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Drawdown in Afghanistan; Recipe for disaster?

Updated on October 31, 2014
Afghanistan Casualties by Region
Afghanistan Casualties by Region | Source

Camp Leatherneck

Some of the most fierce fighting in Afghanistan has been in and around the Helmand province. Ask any Marine or Soldier that has been to Marjah, and they will tell you that the area is far from secure. As you can see from the picture to the right, there have been over 900 casualties in Helmand province since the start of the War on Terror.

Recently the 'last' of the U.S. forces left Camp Leatherneck and turned it over to their ANA (Afghanistan National Army) counterparts. I was there as recently as 2013 under a DOD contract, and can tell you the Marines then were involved in pretty heavy fighting. That was also when 15 armed fighters breeched the parameter of Camp Leatherneck undetected and were able to destroy 9 aircraft and kill two Marines. Even though this was the worse aircraft loss since Vietnam, the Marine reaction to that was spot on, text book, and in my mind could not have been better performed. (The Marines were not responsible for parameter guard.)

I find it extremely hard to believe that from 2013 to the end of 2014 they were able to secure the province to the point they were willing to say "Mission Accomplished".

Please if you are a Marine that took part of the turnover let me know if you disagree! I'd love to hear it!



No relation to the story, but hub recommended a picture of me! So Christmas Afghanistan style!!

Christmas Afghanistan Style 2012
Christmas Afghanistan Style 2012 | Source

What next?

The question that came to mind when I first heard about the turnover is ok.. how can we ensure that a rogue group does not overthrow the Afghanistan troops currently installed.

As I mentioned before, Helmand has been contested ground from the start. There has not been a year since the initial invasion that we have not lost troops there. While the ANA has had training for years in preparation for the turnover, in my experience they are far from ready. A co-worker and I were sitting on the airfield in Leatherneck less than 2 years ago watching them train, and it was worse than a JROTC team. Nothing at all against JROTC, I love it when I was there, but I wouldn't expect a high school training team to fight off a paramilitary force! Nor do I expect the ANA to do anything except be a minor speed bump for the force that is coming.

ISIS In Afghanistan

I was asked the other day if I foresaw ISIS becoming an issue in Afghanistan after the drawdown. I really don't think so. The geography and culture does not support an ISIS like organization. There is just not the infrastructure to support an actual army.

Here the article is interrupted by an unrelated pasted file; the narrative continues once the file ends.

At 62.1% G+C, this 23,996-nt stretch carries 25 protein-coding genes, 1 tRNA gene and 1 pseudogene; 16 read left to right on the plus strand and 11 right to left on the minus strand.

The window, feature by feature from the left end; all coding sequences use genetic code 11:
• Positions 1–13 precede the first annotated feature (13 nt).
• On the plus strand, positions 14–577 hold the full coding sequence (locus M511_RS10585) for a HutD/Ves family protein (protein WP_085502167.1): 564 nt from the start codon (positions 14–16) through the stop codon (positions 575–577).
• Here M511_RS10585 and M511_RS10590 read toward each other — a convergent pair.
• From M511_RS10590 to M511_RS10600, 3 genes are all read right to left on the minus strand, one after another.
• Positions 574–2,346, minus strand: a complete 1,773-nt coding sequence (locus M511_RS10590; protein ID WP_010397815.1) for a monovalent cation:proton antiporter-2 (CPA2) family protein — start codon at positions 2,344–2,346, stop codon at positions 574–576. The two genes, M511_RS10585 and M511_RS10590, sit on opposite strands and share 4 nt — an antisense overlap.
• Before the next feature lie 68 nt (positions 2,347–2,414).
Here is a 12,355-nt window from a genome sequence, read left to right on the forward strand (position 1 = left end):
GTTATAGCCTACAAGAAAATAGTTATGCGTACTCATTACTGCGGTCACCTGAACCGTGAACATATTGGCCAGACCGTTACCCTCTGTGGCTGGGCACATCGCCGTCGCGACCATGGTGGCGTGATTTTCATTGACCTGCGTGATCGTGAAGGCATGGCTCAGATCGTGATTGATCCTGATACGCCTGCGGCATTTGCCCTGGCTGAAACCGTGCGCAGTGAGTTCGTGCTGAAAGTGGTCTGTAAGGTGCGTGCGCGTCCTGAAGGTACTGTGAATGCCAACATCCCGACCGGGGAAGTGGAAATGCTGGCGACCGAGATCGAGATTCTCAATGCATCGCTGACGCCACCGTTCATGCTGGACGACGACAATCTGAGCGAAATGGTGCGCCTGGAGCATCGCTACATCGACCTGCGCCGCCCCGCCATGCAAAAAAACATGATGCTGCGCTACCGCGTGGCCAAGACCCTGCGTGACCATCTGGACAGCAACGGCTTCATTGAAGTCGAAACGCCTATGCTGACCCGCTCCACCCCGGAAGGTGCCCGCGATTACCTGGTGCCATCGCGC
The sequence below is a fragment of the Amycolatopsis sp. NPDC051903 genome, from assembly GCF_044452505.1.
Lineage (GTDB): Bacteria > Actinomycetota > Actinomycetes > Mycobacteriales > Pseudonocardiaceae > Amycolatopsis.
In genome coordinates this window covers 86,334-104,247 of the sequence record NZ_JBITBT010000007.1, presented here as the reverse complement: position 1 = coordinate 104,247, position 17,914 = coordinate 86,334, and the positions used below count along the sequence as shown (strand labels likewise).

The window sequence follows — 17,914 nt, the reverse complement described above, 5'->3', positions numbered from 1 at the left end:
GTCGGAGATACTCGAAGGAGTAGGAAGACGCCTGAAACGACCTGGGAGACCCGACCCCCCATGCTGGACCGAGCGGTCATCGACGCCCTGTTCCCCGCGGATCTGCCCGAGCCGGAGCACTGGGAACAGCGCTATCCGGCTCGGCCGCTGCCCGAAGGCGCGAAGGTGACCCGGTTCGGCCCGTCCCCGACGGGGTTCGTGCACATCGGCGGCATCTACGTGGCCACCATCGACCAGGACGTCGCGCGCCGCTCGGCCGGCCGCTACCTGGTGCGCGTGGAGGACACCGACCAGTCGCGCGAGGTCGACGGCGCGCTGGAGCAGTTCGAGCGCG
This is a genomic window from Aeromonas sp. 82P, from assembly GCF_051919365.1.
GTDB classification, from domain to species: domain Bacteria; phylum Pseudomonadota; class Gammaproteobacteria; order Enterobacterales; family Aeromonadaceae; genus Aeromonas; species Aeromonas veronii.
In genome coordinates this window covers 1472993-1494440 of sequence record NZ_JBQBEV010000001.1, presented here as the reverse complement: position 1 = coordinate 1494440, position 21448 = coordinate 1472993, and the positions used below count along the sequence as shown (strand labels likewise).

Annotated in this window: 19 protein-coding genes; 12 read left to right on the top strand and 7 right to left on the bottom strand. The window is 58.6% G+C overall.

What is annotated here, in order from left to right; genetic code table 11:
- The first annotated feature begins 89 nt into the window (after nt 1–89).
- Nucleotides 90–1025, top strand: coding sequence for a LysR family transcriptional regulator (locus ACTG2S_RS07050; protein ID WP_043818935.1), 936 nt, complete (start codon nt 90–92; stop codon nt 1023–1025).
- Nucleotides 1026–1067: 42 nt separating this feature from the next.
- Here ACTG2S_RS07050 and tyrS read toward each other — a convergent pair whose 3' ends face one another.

Afghanistan was a great hub for Al Qaeda because of their antiquated and decentralized nature. ISIS is different; ISIS is fighting the social media war on line with the US. Al Qaeda, from its name, wanted to be the foundation of the jihad, with networks and branches throughout the world. By the way, Al Qaida was formed from the Mujahideen which we helped train to fight the Russians. Their training bases would be called Al Qaida (The base) and from there the name stuck for the organization.

Anyway, back on topic. ISIS on the other hand, view themselves as a state. One centralized expanding society that they see reaching throughout the world. This is a very different view which leads to very different methods of fighting. If you refer to another post I wrote, IS has methodically expanded their influence throughout Syria and Iraq until we took notice of them.

However, just because ISIS is not a threat in Afghanistan doesn't mean there isn't a threat. Unless we maintain a large special operations presence in Afghanistan, it will fracture within a year. There is already massive amounts of corruption throughout the country. Police chiefs will fracture and become warlords, individuals will create armies and take over warlords, and another extremest group will take advantage of the turmoil.

If extremest muslims offer nothing else, they offer organization and order which societies crave in a disordered environment.

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    • nadia asencio profile image

      nadia asencio 3 years ago from miami, fl

      We cannot "hold ground" forever; it is neither possible nor desirable.There are very good reasons why no army, however powerful, has never been able to defeat Afghan forces. We would be wise to brush up on history, and question what is driving terrorism at its core, instead of merely throwing more money, resources, and American lives at the problem.

    • Perspycacious profile image

      Demas W Jasper 3 years ago from Today's America and The World Beyond

      Let me suggest a "perhaps" solution that might have worked in Afghanistan.